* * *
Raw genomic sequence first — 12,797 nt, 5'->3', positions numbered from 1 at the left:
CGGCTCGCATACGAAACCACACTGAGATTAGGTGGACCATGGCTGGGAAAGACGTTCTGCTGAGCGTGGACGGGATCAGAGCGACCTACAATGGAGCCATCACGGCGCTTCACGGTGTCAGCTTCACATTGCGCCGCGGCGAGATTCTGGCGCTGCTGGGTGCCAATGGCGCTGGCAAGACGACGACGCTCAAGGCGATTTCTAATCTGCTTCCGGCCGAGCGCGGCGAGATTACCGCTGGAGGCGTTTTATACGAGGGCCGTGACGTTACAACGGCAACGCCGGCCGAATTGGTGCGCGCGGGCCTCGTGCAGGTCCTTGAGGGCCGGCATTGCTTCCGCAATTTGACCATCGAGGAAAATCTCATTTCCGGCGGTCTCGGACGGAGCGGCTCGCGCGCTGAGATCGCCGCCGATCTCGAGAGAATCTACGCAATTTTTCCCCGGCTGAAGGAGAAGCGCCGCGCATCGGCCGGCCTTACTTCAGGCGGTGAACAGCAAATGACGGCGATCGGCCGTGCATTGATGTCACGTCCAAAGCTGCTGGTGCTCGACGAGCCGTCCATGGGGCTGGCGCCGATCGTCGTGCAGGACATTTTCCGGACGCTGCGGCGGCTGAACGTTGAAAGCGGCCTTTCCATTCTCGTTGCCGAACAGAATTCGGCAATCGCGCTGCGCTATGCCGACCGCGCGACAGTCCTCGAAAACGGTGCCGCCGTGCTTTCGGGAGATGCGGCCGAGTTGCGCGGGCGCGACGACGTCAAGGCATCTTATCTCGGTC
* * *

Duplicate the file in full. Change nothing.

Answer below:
Raw genomic sequence first — 12,797 nt, 5'->3', positions numbered from 1 at the left:
CGGCTCGCATACGAAACCACACTGAGATTAGGTGGACCATGGCTGGGAAAGACGTTCTGCTGAGCGTGGACGGGATCAGAGCGACCTACAATGGAGCCATCACGGCGCTTCACGGTGTCAGCTTCACATTGCGCCGCGGCGAGATTCTGGCGCTGCTGGGTGCCAATGGCGCTGGCAAGACGACGACGCTCAAGGCGATTTCTAATCTGCTTCCGGCCGAGCGCGGCGAGATTACCGCTGGAGGCGTTTTATACGAGGGCCGTGACGTTACAACGGCAACGCCGGCCGAATTGGTGCGCGCGGGCCTCGTGCAGGTCCTTGAGGGCCGGCATTGCTTCCGCAATTTGACCATCGAGGAAAATCTCATTTCCGGCGGTCTCGGACGGAGCGGCTCGCGCGCTGAGATCGCCGCCGATCTCGAGAGAATCTACGCAATTTTTCCCCGGCTGAAGGAGAAGCGCCGCGCATCGGCCGGCCTTACTTCAGGCGGTGAACAGCAAATGACGGCGATCGGCCGTGCATTGATGTCACGTCCAAAGCTGCTGGTGCTCGACGAGCCGTCCATGGGGCTGGCGCCGATCGTCGTGCAGGACATTTTCCGGACGCTGCGGCGGCTGAACGTTGAAAGCGGCCTTTCCATTCTCGTTGCCGAACAGAATTCGGCAATCGCGCTGCGCTATGCCGACCGCGCGACAGTCCTCGAAAACGGTGCCGCCGTGCTTTCGGGAGATGCGGCCGAGTTGCGCGGGCGCGACGACGTCAAGGCATCTTATCTCGGTC